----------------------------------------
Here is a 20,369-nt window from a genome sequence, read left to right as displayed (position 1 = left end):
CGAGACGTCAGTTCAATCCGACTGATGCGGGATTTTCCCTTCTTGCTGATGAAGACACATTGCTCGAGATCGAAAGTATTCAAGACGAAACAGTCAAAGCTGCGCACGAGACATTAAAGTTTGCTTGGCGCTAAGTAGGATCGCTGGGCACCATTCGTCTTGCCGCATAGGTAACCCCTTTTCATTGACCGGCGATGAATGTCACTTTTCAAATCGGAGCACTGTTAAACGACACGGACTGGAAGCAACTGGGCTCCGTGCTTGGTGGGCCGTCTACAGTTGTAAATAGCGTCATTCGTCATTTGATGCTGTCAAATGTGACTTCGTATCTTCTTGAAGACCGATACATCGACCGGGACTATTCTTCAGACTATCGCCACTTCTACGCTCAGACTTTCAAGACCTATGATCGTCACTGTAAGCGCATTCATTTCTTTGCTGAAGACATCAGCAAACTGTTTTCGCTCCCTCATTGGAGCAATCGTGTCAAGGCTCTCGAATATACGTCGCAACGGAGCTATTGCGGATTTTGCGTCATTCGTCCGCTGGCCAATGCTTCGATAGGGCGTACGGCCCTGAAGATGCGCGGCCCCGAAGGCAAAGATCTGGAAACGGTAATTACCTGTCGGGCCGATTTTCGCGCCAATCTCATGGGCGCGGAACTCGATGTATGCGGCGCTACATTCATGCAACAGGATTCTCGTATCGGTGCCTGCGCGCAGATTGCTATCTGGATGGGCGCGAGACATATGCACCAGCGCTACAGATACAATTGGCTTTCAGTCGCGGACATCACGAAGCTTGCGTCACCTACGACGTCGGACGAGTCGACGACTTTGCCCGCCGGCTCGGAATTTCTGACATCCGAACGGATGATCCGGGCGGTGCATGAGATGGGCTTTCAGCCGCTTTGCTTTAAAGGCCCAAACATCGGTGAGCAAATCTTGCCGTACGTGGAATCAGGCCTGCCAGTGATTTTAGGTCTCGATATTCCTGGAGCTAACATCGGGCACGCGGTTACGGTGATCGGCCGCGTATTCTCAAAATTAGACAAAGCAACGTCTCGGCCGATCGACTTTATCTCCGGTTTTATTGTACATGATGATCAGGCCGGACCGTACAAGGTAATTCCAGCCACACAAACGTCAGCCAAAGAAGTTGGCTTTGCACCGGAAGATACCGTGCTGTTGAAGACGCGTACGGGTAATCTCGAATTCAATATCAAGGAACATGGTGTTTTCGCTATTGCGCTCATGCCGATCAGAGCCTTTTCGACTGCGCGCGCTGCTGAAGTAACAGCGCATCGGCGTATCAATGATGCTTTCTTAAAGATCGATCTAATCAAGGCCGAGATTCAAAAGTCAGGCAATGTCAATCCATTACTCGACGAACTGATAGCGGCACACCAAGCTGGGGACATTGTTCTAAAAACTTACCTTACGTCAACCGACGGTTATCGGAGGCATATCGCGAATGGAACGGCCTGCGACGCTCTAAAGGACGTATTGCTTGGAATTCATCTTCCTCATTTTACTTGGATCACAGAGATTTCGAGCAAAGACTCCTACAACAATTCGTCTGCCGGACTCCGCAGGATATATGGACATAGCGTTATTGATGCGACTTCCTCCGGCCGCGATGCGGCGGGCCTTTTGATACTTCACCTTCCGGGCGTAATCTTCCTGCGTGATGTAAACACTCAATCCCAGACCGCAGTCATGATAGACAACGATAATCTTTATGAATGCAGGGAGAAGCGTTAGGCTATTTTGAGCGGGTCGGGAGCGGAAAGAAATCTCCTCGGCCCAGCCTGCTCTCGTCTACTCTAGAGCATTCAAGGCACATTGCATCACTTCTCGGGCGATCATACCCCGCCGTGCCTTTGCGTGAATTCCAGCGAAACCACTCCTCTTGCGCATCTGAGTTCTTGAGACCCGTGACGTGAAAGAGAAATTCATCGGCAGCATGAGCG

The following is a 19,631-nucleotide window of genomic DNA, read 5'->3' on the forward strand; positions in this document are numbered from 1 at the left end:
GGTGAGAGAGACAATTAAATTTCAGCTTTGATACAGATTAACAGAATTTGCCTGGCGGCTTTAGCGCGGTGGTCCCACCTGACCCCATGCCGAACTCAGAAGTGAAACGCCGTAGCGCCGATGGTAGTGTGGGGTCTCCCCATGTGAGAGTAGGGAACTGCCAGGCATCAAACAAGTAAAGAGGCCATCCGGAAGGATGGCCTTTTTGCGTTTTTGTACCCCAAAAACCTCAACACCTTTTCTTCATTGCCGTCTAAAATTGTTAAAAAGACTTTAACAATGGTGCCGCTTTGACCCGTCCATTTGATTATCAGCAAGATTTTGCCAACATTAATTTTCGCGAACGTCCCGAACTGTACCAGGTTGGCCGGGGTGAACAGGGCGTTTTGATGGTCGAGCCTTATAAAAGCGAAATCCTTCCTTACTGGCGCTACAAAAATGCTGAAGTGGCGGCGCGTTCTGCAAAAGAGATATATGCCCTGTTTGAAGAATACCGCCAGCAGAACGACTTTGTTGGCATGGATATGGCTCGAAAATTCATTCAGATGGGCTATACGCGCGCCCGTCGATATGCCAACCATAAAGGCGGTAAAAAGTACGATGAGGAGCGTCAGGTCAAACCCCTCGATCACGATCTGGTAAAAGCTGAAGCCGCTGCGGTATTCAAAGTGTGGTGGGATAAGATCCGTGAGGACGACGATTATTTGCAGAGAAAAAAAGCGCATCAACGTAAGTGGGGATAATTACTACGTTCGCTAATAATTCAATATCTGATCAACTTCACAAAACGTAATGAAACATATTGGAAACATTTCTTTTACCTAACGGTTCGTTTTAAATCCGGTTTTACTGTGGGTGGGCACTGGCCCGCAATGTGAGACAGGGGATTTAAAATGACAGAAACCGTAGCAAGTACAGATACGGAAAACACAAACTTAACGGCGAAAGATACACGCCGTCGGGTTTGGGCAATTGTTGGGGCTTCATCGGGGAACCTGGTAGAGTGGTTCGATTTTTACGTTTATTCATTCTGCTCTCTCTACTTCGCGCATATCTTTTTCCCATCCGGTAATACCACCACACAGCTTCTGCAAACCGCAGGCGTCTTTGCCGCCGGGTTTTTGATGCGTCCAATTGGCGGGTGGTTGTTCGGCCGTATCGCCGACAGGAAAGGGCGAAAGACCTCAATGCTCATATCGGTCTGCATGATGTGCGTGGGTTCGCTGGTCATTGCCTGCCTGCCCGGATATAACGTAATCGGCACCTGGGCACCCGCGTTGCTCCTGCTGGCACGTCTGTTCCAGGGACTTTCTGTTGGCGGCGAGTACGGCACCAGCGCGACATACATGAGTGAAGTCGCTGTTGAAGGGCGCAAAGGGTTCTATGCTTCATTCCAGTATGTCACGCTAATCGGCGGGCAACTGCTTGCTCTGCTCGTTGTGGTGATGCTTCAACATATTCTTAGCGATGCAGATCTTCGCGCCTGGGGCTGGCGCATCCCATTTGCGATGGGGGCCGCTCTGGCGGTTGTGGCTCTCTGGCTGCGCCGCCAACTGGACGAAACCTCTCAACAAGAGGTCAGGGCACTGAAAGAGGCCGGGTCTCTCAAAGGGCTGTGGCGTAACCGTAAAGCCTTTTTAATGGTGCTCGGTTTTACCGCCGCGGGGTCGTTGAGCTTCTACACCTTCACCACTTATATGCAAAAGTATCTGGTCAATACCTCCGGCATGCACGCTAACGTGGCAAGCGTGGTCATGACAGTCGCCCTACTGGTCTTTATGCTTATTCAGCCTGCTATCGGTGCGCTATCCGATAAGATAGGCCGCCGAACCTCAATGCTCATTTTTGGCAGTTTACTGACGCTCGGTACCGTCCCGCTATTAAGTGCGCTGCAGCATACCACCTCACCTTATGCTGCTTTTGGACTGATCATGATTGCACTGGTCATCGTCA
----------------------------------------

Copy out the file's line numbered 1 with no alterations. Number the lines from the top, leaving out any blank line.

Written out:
Here is a 20,369-nt window from a genome sequence, read left to right as displayed (position 1 = left end):